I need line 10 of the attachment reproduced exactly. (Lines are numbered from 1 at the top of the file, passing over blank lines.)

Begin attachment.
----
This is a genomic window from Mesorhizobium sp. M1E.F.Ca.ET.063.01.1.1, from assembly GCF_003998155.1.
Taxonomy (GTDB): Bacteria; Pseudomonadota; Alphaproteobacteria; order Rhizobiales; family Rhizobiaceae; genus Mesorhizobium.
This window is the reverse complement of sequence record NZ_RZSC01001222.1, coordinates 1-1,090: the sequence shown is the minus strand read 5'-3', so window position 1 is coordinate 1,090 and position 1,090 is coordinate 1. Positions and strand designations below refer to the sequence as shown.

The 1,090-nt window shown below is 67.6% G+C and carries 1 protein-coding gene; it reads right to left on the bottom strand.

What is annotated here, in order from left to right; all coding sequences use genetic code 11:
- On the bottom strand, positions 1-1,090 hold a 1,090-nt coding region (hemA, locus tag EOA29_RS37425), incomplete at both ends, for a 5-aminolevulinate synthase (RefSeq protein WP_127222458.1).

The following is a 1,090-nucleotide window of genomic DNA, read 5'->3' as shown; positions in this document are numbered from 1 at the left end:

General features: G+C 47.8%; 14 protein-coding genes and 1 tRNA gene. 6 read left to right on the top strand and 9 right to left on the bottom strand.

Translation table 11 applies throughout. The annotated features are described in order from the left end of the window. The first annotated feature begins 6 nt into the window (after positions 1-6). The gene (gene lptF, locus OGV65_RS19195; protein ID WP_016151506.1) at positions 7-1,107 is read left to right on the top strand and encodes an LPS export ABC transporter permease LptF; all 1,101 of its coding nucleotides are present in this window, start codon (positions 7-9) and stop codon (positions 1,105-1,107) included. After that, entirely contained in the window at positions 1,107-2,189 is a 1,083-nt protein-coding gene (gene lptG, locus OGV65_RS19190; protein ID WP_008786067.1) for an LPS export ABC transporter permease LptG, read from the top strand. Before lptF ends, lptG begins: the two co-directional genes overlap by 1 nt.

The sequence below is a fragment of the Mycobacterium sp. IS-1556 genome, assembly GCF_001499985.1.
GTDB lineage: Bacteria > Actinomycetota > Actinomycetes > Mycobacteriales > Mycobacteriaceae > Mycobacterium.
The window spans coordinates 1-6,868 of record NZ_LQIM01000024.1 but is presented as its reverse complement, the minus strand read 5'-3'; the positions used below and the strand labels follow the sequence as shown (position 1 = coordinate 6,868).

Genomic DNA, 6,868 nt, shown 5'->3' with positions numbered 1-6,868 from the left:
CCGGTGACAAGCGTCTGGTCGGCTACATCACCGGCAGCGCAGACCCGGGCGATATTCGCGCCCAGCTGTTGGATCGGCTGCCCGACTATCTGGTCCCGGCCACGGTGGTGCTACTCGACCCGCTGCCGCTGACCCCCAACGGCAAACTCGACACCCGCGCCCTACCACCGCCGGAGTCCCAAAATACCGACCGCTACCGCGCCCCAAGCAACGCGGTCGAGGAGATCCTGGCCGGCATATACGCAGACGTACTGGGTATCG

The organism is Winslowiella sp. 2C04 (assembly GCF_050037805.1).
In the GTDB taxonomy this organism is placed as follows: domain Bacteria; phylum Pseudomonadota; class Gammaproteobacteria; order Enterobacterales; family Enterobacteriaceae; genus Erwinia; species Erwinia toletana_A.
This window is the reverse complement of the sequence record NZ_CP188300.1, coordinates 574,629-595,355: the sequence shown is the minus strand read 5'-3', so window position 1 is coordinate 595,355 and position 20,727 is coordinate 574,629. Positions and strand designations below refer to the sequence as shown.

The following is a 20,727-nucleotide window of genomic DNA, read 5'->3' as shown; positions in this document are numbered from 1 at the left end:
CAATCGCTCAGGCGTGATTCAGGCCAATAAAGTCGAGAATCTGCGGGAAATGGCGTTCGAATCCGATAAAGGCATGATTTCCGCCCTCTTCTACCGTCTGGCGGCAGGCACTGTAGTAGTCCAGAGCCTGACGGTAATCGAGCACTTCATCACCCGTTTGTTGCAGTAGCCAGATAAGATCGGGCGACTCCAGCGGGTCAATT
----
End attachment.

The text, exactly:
The sequence below is a fragment of the Mycobacterium sp. IS-1556 genome, assembly GCF_001499985.1.